“Americans know very well that the road to democracy is contentious and challenging, but it’s a road that leads to the best place. It doesn’t happen overnight. We’ve had our own contentious elections and witnessed their aftermath. … But if my recent visits to Kabul and the hours upon hours on the phone with these two men have taught me anything, it’s how invested Afghanistan is in this historic effort,” Kerry said in a statement.
In New York, the U.N. Security Council issued a press statement welcoming the “conclusion of Afghanistan’s presidential election,” adding that member countries looked forward to working with the new “Government of National Unity.”
Jan Kubis, the top U.N. official in Afghanistan, said the uncertainty of the past months took a heavy toll on Afghanistan’s security, economy and governance. NATO said in a statement that it hoped both leaders could move forward “in the spirit of genuine political partnership.”
The decision not to release vote totals underscores the fear of potential violence despite Sunday’s deal. One of Abdullah’s final demands was that the election commission not release the vote count because of the fraud he alleges took place.
Ahmad Yousuf Nouristani, chairman of the election commission, said the final ballot counts have been shared with both candidates and that the commission would announce the numbers publicly later.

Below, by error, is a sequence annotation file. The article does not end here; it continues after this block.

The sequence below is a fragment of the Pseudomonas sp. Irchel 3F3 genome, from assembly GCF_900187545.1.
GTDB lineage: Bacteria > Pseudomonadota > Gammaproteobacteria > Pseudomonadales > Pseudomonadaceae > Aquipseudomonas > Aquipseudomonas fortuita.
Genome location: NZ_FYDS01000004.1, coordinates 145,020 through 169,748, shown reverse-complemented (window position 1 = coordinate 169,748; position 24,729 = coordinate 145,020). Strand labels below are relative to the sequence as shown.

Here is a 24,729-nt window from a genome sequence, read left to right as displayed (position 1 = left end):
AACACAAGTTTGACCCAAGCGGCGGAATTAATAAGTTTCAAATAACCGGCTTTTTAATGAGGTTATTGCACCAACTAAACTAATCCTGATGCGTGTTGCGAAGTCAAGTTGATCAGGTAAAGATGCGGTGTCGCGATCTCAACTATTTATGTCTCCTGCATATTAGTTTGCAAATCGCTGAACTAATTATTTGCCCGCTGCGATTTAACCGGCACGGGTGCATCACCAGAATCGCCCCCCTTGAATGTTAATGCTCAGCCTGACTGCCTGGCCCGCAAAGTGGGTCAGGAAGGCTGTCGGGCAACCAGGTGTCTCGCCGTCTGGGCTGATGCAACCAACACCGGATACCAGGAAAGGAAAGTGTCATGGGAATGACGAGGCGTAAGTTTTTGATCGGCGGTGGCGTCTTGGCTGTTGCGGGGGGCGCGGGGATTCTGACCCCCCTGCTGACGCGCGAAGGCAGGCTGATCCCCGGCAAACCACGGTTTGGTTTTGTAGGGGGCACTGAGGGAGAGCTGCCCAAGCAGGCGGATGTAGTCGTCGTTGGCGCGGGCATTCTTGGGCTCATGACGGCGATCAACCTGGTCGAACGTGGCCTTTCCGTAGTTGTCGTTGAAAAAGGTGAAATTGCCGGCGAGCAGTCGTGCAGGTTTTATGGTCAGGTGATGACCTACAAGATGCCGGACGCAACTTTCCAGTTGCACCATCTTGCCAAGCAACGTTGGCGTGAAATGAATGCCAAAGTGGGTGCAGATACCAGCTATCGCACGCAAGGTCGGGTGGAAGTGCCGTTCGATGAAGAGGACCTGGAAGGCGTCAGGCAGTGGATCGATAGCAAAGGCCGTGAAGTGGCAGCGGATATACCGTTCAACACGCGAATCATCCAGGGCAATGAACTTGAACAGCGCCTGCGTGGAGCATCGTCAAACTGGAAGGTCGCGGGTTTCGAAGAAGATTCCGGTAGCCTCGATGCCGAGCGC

A Ghani Ahmadzai supporter — Halim Fidai, a former governor — said Sunday that Kubis, the U.N. representative, told the commission not to release vote tallies. However, a U.N. official said the allegation was not true and the U.N. was only facilitating dialogue between the candidates and the election commission regarding the release of results. The official insisted on anonymity because he wasn’t authorized to speak publicly.
A senior U.S. official said the vote result was transparent but may only be released slowly due to fears of violence. The official insisted on anonymity because he was not authorized to be identified publicly.
Ghani Admadzai supporters and election commission reports circulating on social media said that the final vote gave Ghani Ahmadzai roughly 55 percent and Abdullah roughly 45 percent.
The four-page power sharing contract says the relationship between president and chief executive — a position akin to prime minister — must be defined by “partnership, collegiality, collaboration, and, most importantly, responsibility to the people of Afghanistan.”
It spells out the powers for the new chief executive position: participation with the president in bilateral meetings, carrying out administrative and executive affairs as determined by presidential decree, and parity in selection of key security and economic ministries.
The deal specifies that the president leads the Cabinet but that the chief executive manages the Cabinet’s implementation of government policies. The chief executive will also chair regular meetings of a council of ministers, which appeared to basically be watered-down Cabinet meetings.